Thursday, August 4, 2011

The Art of the Tour: Some Favorite Tours from Around the World

Most of the time we explore new places on our own, but a great tour can help bring context to a place and better organize your explorations. Here are some ponderings on tours and highlights of some favorites from over the years of travels...

We made a good choice contacting Aziz Begdouri (pictured above) based on Rick Steves' recommendation in the Morocco side trip section of his Spain guide. Actually, we initially planned a short bus tour to take us from Denia, Spain down to the Costa del Sol and over to Morocco...but in one of life's more fortunate detours the ferries were canceled due to high winds and we ended up joining the others in the group on the day trip to Gibraltar. We got to enjoy Gibraltar, get a nice refund and ended up with a more personal experience of Morocco.

Being a slow time for tourism, we almost ended up with a private tour but had an even more enjoyable experience with another American couple, swapping questions and conversation with each other about travels and with Aziz about life in Morocco. We had planned on a shorter tour of the markets and old town, while they had wanted a longer tour including a short mini-bus ride to the outskirts and beaches. Aziz was completely fair and kept with his quoted price for our original tour even though we got the extras. And, it was nice seeing the larger context of Tangier and the beautiful beaches. The tour through the markets and tiny, winding streets of the old town was fast-paced and an overload on the senses. We had some downtime over one of the best lunches I have ever eaten and some requisite shopping (minus pressure from our guide). Missing out on any big rug commissions, Aziz was kind enough to help us find the specific souvenirs we wanted...some Moroccan coins for Bryan and a charm for me to add to my travel charm bracelet.

One of my absolute favorite tours was our Old Madrid Wine and Tapas tour, which Bryan found online and booked for us and our friends on our first night in Madrid. Our host was passionate about Madrid, great food and wine. This was where we first learned about Vermut del grifo, which became a favorite treat for the rest of our short time in Spain (we were pained that we had missed out on this for so many months). It was so fun to chat with the other tour-goers and we did not leave hungry (or thirsty) and felt truly welcomed to Madrid.

We also had a wonderful historical walking tour in Granada, with a small group of English and Spanish speaking tourists. It put the city and region in to the context of the history and struggles between the Moors and Christians. The local T.I. (tourist information) offices in Spain and elsewhere often offer good, inexpensive city tours such as this. Other times we have also used Rick Steves' podcast tours to get some background and good information while walking on our own (I particularly liked his Venice tours, especially the one to go along with the Vaperetto ride).

Many travelers will roll their eyes at this, but another favorite for us is the "hop on, hop off" city tour. Some, especially trolley tours in Savannah, GA and Washington, DC, have offered knowledgeable guides and a delightful experience. Other times, we see it more as a means to get oriented and be transported around to spots we get off to further explore. Sometimes the tours aren't that pleasant in places where it is hard to see much (or too cold to go on the top of those double deckers), traffic is clogged and the headphone narration is pretty basic. I still find it worthwhile, though, as you have a sense of where everything is and typically get two days worth of transportation for the fee. You'd really miss out if you didn't get off and explore on foot too, though.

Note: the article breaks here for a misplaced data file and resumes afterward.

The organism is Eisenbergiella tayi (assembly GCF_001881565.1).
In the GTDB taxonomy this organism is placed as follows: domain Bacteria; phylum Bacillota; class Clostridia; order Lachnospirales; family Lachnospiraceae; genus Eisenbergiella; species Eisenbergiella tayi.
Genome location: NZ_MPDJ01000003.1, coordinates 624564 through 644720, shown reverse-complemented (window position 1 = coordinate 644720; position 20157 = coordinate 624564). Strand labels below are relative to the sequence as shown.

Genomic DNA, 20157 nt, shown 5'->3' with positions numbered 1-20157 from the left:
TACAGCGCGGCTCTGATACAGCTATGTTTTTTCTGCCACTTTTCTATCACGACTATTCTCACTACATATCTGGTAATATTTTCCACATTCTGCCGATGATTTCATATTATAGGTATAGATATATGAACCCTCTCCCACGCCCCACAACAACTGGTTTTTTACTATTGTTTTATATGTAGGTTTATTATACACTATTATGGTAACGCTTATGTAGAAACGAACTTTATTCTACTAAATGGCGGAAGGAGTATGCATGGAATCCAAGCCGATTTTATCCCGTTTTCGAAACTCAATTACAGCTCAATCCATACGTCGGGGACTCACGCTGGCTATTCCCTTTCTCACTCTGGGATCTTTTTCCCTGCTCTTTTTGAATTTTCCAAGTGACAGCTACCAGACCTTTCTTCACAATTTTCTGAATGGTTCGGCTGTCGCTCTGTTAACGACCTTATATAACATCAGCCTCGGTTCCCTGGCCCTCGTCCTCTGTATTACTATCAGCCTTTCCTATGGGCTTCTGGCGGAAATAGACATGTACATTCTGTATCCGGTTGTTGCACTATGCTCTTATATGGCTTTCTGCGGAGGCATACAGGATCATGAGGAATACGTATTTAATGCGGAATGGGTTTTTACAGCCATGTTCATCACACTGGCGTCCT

We generally don't take fully-guided trips, but there are times when it makes sense. For example, we had a great trip with Sports Travel & Tours to the Cal Ripken Baseball Hall of Fame Induction (along with several stops at games along the way from Camden Yards to Yankee Field). We did "do our own thing" a few times, such as taking the subway to the Mets game instead of getting back on the bus again. For an event like this where hotels were booked well in advance and there are a lot of logistics for an individual traveler trying to fit in with huge crowds, the tour made life a lot easier. They even brought us ice-dipped towels and cold drinks when we were all sweltering in the audience. I was impressed by their level of organization and the quality of the overall tour-great for sports fans! But, generally I'd rather plan on my own and take some risks, have some adventures and work on our own time table.

I started thinking about this post after reading a book, Too Much Tuscan Sun, recently. It is a funny glimpse in to the world of a Chianti tour guide and his often amusing customers (you can find it in my Amazon favorites on the sidebar of the blog).

I will review some additional tours we have taken in future posts. You will find information within our specific travel posts about additional tours, resources and favorite spots from our travels over the years and we welcome comments and input from others!

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